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Ask an Alum Attorney

Ask a Johnnie Estate Planning Professional

August, 2021
Featuring Geordie Griffiths '93 of George Byron Griffiths Law, PLLC in Minneapolis

Do I need a will? What does it accomplish for me and my family/heirs?

Everyone has a Will, whether they realize it or not. Every state has laws of "intestacy" which dictate how a person's Estate will be distributed upon their death. The scheme provided by law may mimic what a person would want to have happen to their assets; but in many cases, it may not. In order to ensure that your Estate will be divided in the way you intend, then you must execute a valid Will. However, having a Will is only one part of the equation. While the Will dictates what will happen to a person's assets after they die, it's also important to execute two important documents that operate during one's life. A Power of Attorney document gives the legal authority to someone else to make your financial and legal decisions on your behalf, especially if you become incapacitated or incompetent. It's important that the person named be trustworthy and also have good attention to detail. You may name one or more persons to act on your behalf, and they may be named to act independently or to act jointly. A Health Care Directive gives the legal authority to someone else to make your medical decisions, only if you cannot communicate your wishes to a medical provider. This document also allows you to indicate if you wish to be an organ donor and if you prefer to be buried or cremated after death. A comprehensive Estate Plan will include a Will, perhaps a Trust, a Power of Attorney, a Health Care Directive, and a Digital Asset Authorization.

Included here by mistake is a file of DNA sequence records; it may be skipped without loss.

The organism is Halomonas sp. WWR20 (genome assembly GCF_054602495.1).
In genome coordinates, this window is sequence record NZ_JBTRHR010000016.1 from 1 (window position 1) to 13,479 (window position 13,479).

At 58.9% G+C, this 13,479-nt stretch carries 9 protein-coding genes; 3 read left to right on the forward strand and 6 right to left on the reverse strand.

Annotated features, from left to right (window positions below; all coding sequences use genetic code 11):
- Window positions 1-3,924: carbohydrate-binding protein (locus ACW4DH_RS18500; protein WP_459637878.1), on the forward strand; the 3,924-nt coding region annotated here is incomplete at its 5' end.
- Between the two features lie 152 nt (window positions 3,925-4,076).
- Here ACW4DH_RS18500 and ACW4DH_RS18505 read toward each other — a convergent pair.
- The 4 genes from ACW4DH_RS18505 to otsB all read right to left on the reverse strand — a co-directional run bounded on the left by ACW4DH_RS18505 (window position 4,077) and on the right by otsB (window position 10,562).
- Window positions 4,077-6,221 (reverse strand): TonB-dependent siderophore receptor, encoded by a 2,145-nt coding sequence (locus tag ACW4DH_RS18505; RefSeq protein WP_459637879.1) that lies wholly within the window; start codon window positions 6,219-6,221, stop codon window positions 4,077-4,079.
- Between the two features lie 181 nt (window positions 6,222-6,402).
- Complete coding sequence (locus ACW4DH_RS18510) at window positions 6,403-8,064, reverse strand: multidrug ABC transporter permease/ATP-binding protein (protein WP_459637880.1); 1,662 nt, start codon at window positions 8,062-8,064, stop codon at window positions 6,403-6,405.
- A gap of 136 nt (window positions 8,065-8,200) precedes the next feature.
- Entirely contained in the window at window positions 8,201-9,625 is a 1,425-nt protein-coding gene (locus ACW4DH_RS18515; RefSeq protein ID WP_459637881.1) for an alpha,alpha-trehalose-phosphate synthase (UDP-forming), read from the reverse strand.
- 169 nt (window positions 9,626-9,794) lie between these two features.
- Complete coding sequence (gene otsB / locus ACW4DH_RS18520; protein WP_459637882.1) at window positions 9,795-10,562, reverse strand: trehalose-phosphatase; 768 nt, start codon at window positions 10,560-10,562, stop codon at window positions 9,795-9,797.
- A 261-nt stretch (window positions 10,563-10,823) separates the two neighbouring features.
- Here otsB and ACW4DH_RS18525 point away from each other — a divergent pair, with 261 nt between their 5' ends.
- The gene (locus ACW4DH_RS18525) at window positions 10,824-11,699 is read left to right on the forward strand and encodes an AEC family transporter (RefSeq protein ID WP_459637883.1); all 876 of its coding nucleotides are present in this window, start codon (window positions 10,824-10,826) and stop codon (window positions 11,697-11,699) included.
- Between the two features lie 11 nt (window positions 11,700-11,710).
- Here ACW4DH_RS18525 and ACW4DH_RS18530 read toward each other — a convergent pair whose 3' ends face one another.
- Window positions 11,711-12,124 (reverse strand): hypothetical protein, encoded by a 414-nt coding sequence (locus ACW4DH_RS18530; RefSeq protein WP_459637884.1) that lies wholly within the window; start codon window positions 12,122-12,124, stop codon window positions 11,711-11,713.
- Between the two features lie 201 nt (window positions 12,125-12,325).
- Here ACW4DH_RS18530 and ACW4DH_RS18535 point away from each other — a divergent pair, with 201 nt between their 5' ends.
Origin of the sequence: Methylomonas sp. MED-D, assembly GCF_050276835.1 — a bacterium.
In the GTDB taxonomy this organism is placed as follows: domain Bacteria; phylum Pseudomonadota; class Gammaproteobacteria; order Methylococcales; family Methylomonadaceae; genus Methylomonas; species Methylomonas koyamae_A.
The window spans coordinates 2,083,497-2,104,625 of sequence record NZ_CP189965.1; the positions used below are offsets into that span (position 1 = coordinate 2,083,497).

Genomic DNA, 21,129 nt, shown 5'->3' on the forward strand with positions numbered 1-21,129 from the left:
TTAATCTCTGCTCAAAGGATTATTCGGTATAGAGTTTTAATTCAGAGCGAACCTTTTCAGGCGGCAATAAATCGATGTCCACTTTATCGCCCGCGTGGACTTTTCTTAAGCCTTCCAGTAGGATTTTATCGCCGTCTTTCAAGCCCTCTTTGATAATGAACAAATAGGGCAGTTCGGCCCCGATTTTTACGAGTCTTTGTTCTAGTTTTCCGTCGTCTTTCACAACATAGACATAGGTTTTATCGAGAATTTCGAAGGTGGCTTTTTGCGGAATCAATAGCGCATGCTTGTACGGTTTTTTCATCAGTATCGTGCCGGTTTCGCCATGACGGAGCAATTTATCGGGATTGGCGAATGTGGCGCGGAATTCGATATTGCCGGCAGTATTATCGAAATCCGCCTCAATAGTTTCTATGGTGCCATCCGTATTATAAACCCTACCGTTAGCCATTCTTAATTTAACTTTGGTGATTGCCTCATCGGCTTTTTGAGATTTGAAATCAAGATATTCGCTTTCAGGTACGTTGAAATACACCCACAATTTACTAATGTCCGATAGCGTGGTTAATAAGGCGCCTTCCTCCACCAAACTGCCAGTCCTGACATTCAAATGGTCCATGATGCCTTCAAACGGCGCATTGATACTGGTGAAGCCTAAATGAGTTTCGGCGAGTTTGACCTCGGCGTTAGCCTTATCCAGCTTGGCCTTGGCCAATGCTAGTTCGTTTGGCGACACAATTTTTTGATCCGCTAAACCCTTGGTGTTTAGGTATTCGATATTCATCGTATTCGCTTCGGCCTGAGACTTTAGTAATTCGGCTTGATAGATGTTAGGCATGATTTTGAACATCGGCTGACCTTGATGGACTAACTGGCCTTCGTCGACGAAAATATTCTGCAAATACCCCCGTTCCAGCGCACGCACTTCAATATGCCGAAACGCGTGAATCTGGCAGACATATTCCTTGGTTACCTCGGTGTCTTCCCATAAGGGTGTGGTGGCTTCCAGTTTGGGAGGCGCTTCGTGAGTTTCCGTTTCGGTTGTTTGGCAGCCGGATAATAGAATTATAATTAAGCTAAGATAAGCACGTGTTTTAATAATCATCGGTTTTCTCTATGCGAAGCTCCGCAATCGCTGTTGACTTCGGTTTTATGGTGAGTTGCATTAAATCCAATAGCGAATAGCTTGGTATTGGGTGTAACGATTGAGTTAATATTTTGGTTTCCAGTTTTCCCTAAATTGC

What is probate? Is it important that I try to avoid it?

Probate is the judicial process whereby a Will is "proved" in a court of law and accepted as a valid public document that is the true last Will of the deceased, or whereby the Estate is settled according to the laws of intestacy in the state of residence of the deceased at time of death in the absence of a legal Will. When there are minor beneficiaries to a Will, or when beneficiaries are arguing, Probate can be a beneficial process because it produces orders from a court that are binding on all parties. However, Probate can take time and money, and if beneficiaries are arguing, the more time and money it will take. Some of my clients wish to avoid Probate completely. One of the main reasons to avoid Probate is because it is a public process, meaning that all documents -- including one's Will -- become part of the public record. Some clients wish to maintain privacy for who will benefit from their Estate, and to accomplish that, they will have a "pour-over" Will which devises everything to a Revocable Trust. Then the Trust document, which is private, dictates how the Estate will be distributed. Another reason why it may be important to avoid Probate is when a person owns real estate in more than one state. If a person has a homestead in Minnesota, but also has a condo in Florida, then that person's estate could potentially be subject to Probate in both states upon their death. Deeding one's property, or properties, into a Revocable Trust is an effective way of avoiding Probate in the state(s) where real estate is owned.

*If you're an estate planning attorney or advisor who'd like to participate in the series, please contact Jim Kuhn at (320) 363-2116 or jkuhn@csbsju.edu

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